Gastric torsion, more commonly known as bloat, is found in many breeds of dogs but is most often seen in larger breeds with deep, heavy chests. Typically breeds that have higher incidents of bloat or gastric torsion include Basset Hounds, Great Danes, Bloodhounds, Irish Wolfhounds, German Shepherds, Akitas, St. Bernards, Labradors, Old English Sheepdogs, Weimaraners, Boxers and Great Pyrenees. Other large breeds that are over 60 pounds may also exhibit this potentially fatal condition. Typically is it rarely of very seen in medium, small or toy breeds of dogs.
Typically bloat or gastric torsion is seen in older rather than younger dogs with most cases recorded with the at risk breed that are four to seven years of age. It is also far more predominant in males than females with vets reporting only 1/3 of all bloat cases being female dogs and 2/3 being male. [...]
There are several different types of kidney diseases that are common in various breeds of dogs as well as in mixed breed dogs. Since the kidneys of a dog work to filter wastes from the blood and produce urine to remove those wastes as well as help to balance various components of the blood, they play a large role in overall canine health.
Kidneys also work in tandem with other body organs and systems to help to regulate blood pressure, release and manage the production of calcium in the body, regulate and manage phosphorous in the blood as well as produce hormones that lead to the production of new red blood cells in the body. This is all done through the nephrons or tiny filters that make up the kidney. There are literally millions of these tiny filters each performing multiple tasks to keep the body healthy and free from wastes. [...]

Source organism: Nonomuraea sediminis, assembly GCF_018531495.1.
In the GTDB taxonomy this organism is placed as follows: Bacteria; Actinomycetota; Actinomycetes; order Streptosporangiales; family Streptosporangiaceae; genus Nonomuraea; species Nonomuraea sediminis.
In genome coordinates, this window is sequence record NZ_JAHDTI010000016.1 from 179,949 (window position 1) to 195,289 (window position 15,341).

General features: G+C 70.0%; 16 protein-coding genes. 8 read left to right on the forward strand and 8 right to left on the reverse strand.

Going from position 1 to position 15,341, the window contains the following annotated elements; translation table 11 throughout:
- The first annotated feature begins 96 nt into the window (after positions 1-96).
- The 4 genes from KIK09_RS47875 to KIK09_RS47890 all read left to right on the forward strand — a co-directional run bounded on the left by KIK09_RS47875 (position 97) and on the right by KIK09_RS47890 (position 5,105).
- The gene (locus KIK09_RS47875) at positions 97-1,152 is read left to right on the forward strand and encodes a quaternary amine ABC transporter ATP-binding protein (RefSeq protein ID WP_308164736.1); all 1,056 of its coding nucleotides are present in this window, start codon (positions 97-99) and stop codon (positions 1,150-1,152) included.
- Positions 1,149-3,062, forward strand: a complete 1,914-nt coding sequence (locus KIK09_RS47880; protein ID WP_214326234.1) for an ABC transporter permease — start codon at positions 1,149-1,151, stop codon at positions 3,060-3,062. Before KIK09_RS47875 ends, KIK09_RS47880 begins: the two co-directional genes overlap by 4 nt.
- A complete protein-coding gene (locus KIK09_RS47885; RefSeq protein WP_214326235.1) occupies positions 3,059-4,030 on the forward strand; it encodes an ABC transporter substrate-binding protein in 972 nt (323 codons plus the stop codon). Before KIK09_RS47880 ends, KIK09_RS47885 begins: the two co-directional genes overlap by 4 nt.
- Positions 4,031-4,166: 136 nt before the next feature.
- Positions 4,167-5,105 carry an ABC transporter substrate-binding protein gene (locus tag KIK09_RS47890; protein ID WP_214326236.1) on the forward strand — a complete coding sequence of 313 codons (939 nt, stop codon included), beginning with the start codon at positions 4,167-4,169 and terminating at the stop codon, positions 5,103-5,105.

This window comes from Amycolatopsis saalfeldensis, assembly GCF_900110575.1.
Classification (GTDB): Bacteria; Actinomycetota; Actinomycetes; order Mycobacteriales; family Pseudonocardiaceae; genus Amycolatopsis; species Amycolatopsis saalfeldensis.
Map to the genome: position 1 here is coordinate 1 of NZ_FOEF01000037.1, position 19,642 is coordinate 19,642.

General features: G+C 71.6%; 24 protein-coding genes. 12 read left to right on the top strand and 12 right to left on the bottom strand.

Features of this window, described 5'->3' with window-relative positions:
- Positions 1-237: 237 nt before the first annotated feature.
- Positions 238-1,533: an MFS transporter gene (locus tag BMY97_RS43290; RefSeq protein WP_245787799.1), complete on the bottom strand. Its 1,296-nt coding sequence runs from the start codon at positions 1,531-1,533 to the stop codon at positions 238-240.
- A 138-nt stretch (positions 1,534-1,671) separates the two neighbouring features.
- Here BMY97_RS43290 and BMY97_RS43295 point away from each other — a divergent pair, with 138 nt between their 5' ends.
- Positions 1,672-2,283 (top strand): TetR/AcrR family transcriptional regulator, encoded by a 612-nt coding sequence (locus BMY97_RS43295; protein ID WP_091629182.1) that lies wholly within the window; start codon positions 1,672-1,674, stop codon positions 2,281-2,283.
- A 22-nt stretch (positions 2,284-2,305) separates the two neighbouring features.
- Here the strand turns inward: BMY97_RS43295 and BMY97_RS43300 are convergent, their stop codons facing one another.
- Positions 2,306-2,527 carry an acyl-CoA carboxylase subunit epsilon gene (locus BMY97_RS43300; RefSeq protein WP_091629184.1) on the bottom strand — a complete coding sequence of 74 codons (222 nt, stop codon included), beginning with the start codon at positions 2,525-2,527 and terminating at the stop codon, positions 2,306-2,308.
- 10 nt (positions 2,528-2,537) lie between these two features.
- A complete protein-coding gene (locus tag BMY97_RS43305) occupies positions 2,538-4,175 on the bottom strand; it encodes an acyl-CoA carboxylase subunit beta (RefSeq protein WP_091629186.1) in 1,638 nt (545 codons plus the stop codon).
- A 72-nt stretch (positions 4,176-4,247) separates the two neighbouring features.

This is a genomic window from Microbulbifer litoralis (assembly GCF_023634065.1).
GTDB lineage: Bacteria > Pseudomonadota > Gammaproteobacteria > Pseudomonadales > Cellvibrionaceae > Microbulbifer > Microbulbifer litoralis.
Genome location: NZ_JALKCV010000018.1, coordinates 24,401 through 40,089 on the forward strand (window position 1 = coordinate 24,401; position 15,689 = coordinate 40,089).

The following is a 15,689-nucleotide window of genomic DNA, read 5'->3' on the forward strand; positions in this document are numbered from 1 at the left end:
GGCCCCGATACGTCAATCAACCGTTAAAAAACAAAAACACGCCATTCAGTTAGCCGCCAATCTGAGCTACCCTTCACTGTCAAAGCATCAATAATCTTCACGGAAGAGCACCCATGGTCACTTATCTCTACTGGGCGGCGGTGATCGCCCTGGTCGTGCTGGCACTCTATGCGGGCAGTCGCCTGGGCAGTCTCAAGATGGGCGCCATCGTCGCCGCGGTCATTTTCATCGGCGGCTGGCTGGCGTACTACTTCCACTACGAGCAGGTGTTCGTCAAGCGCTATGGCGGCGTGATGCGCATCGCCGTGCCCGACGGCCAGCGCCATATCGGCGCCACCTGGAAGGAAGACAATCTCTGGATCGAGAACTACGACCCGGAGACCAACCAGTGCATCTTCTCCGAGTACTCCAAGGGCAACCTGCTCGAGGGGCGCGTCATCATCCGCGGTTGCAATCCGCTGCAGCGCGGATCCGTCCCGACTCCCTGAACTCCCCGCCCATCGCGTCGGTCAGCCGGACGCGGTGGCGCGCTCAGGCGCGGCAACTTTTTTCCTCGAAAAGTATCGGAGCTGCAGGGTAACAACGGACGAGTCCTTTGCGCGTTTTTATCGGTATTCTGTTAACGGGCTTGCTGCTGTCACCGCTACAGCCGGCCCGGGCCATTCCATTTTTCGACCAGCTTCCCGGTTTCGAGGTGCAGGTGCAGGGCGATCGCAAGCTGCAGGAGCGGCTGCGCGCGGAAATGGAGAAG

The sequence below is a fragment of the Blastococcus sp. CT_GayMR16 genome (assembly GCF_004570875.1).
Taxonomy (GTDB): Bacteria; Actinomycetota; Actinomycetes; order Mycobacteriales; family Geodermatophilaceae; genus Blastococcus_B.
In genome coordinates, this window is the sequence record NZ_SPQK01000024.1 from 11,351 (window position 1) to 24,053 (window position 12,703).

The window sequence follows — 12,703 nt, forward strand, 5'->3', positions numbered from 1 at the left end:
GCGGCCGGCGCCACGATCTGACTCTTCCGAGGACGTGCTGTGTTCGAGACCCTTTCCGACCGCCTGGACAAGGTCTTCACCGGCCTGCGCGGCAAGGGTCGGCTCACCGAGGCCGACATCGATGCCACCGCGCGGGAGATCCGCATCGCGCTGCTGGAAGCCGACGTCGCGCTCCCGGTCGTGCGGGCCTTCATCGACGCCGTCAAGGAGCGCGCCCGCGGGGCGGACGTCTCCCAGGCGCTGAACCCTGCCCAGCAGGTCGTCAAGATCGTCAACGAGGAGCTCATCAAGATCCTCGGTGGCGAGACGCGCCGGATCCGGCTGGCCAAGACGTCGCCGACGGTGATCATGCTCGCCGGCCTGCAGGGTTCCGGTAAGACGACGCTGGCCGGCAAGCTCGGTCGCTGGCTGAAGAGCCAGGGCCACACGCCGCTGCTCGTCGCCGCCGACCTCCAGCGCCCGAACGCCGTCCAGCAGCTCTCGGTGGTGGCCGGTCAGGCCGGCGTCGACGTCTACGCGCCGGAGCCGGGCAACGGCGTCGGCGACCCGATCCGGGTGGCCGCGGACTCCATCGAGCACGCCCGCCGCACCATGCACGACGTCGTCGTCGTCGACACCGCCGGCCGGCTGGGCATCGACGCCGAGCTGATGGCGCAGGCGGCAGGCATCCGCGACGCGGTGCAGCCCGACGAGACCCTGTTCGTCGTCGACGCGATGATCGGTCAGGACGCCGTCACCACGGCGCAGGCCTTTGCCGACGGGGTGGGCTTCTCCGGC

Although commercially made dog food is designed to provide appropriate levels of nutrition for generally healthy dogs, there are some dogs that will have minor to severe digestive problems when on any type of commercial food. Luckily for most owners this is not true for all dogs, but there are some breeds that do have more sensitive digestive tracts. Dogs that are known to have digestive problems within the breed itself include: [...]
It is difficult to imagine that some of our beautiful Christmas decorations, plants and even the delicious Christmas meal and treats may in fact pose health risks to our dogs and cats. In reality a great number of the human holiday traditional types of decorations and plants are in fact very likely to cause illness, injury or even death. Keeping your dog safe over the holiday season doesn't mean getting rid of all your traditions and displays, but it does mean you can be aware of the issues and be proactive in keeping your dog safe over the holidays. [...]